It was 1985 and Mexico had suffered the worst earthquake in its history. The epicenter was many miles towards the coast, but since Mexico City was built on a swamp, the devastation was horrific. We moved into a small village south of the largest city on earth to be with the people and help anyway we could. We were brand new to the mission experience.
I was raised in a clean, well-to-do, middle class home in California. I had never in my life even imagined the poverty and devastation we would experience as missionaries. This was Stasia, well out of my comfort zone, and here I learned one of my greatest and most important lessons as a missionary.
This was nearly ten years before the Tequila Crisis of 1994, and people were being crushed under a corrupt government barely able to survive. A raw chicken would cost nearly a whole weeks pay, and a luxury to most families. The suburbs were filled with wafer thin, hopeless faces. This is where we settled ourselves, determined to help somehow, if just but befriend these precious folk, empathize with them and pray with them.
So we rented a gutted out old shell of a house, with no stove or fridge. I washed over a large stone out the back, hung the clothes on an old wire, and four houses down a dear lady would keep milk in her fridge for our little baby. We had rats so big they scared away our cat, I am not joking.
Every afternoon the city made a called for “entrada”, to go to the safety of your home while they walked the massive bulls for the bullfights. Our little pueblo was famous for the bulls, and “massive” just does not do them justice. They were like elephants, that had to be walked daily or they would break their pens and gore their keepers. I would watch from our window, thankful for what little fence we had.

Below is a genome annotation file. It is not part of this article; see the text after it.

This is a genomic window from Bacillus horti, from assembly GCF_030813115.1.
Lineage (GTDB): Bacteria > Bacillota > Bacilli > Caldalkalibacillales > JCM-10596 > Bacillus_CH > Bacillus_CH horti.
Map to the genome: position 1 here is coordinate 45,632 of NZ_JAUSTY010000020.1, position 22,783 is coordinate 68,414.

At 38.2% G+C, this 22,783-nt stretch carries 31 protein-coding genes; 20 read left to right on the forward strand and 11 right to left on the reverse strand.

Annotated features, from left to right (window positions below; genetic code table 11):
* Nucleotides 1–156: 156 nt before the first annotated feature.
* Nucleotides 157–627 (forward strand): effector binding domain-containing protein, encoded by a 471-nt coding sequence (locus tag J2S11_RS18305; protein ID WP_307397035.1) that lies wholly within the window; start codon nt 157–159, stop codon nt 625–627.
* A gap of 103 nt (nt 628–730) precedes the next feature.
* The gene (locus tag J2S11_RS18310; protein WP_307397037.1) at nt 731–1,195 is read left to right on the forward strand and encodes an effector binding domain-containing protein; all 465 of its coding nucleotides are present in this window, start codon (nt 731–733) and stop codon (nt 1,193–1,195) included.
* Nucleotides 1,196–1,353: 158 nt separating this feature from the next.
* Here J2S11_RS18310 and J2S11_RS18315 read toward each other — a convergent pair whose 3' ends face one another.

We lived without any of the standard missionary rules such as we have now. Back then there were no guidelines or books on how to be a successful missionary. There were only biographies of the saints of old, in hard bound copies that were too heavy to carry in your luggage. This was well before the age of technology and computers. We received snail mail packets three maybe four times a year.
So we did what we could, giving thanks to the Lord for the water and food and just drank it and ate it like everyone else. And we were quite famous for it in our little area. People wanted to be with us, people wanted us to pray for them and honor their homes with our prayers. We know full well it was not us but Him who lives within us that they found so attractive. We are nothing in ourselves, and if they really knew us, well that would have been another story entirely.
It was this little fame we had acquired that had moved a dear elderly woman to invite us to her home for a meal. It was not uncommon by any means for us to be invited to people’s homes. However this dear woman had so much “verguenza’, sort of shame because of her meager living, that a friend in the church encouraged her weekly telling her, “the Nielsen’s don’t care about all that, they would be honored to be your guest,” which was in fact the truth.